As I coach students through academic and personal challenges, I strive to also help students build connection between their academic focus areas and the current events and political issues they are passionate about. Students are more motivated when they are allowed (and encouraged) to connect the content they are learning to their own lives and unique perspectives. As higher education professionals we have to recognize that the key to unlocking the superpowers focus and passion of Gen Z onto their studies, is built through weaving the issues and values they identify with into the content. Understanding that Generation Z isn’t selfish, but passionate and adaptable is imperative to better serving their learning styles. Connecting content back to their passions allows us to work alongside information overload rather than against it. As we learn to better support this generation of students, the more they will develop and grow into the young professionals making changes within politics, racial and economical inequality, and climate issues they care about most.
De Witte, Melissa. “What to Know about Gen Z.” Stanford News, 3 Jan. 2022, news.stanford.edu/2022/01/03/know-gen-z/.
Geiger, A.W., and Leslie Davis. “A Growing Number of American Teenagers – Particularly Girls – Are Facing Depression.” Pew Research Center, Pew Research Center, 12 July 2019, www.pewresearch.org/short-reads/2019/07/12/a-growing-number-of-american-teenagers-particularly-girls-are-facing-depression/.
Jiang, S. (2022). The Roles of Worry, Social Media Information Overload, and Social Media Fatigue in Hindering Health Fact-Checking. Social Media + Society, 8(3). https://doi.org/10.1177/20563051221113070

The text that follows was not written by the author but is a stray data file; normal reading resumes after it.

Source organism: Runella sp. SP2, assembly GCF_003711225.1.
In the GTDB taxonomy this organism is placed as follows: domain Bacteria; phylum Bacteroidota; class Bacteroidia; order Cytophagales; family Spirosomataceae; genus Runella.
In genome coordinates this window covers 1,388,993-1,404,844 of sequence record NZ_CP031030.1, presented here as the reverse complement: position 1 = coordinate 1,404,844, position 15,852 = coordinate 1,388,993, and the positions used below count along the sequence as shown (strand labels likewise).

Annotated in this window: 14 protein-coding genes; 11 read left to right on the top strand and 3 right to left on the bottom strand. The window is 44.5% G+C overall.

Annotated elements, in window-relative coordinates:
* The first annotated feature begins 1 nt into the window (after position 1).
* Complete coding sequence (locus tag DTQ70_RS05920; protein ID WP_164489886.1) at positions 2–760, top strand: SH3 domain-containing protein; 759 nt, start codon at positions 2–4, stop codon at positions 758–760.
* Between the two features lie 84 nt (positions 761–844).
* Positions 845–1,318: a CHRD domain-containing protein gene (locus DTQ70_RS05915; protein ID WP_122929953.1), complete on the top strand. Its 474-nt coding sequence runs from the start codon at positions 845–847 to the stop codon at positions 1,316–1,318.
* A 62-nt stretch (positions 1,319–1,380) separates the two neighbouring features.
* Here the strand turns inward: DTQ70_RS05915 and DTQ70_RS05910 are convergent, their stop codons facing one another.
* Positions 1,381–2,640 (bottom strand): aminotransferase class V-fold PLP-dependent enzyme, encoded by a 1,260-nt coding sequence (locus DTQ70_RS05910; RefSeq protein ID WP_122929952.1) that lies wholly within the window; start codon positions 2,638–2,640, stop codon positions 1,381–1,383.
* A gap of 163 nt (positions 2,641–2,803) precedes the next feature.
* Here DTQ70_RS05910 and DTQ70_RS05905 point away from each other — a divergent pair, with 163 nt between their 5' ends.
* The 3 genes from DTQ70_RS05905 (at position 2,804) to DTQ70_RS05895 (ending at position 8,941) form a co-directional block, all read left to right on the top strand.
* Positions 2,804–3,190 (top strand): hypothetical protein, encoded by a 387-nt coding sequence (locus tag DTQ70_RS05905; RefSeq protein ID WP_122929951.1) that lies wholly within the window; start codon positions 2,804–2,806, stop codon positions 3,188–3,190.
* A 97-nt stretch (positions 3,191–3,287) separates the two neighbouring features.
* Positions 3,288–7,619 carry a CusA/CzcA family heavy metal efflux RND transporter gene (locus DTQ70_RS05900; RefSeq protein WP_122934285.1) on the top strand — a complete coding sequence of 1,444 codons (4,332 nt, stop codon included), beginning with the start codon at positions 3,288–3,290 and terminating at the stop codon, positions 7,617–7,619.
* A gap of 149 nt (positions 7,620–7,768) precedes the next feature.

Parker, Kim, and Ruth Igielnik. “On the Cusp of Adulthood and Facing an Uncertain Future: What We Know about Gen Z so Far.” Pew Research Center’s Social & Demographic Trends Project, Pew Research Center, 14 May 2020, www.pewresearch.org/social-trends/2020/05/14/on-the-cusp-of-adulthood-and-facing-an-uncertain-future-what-we-know-about-gen-z-so-far-2/.
“Teaching Digital Natives: Tips for Teaching Generation Z Students.” www.Umassglobal.Edu, www.umassglobal.edu/news-and-events/blog/generation-z-traits-teachers-need-to-adapt-to#:~:text=Gen%20Z%20students%20are%20true%20digital%20natives&text=This%20translates%20to%20education%20as,how%20they%20demonstrate%20their%20knowledge. Accessed 5 Oct. 2023.
During her undergraduate experience, Morganne developed a passion for Higher Education and serving students while pursuing a Bachelors of Science in Criminology & Criminal Justice and Bachelors of Arts in Sociology, magna cum laude from the University of Nebraska Omaha. After discovering writing as a way to challenge sociopolitical based policies with evidence based research through her undergraduate thesis: The Adverse Affects of Sexual Assaults on the College Experience, Morganne sought out more ways to show that students meet greater success when holistically cared for. After a history of working in various student facing positions, Morganne now serves as the Assistant Director of Operations for the Thompson Learning Community at the University of Nebraska Omaha seeking to help promote institutional change in the way students are supported. Morganne is on her way to completing her Masters of Science in Education: Higher Education & Student Affairs in May of 2024.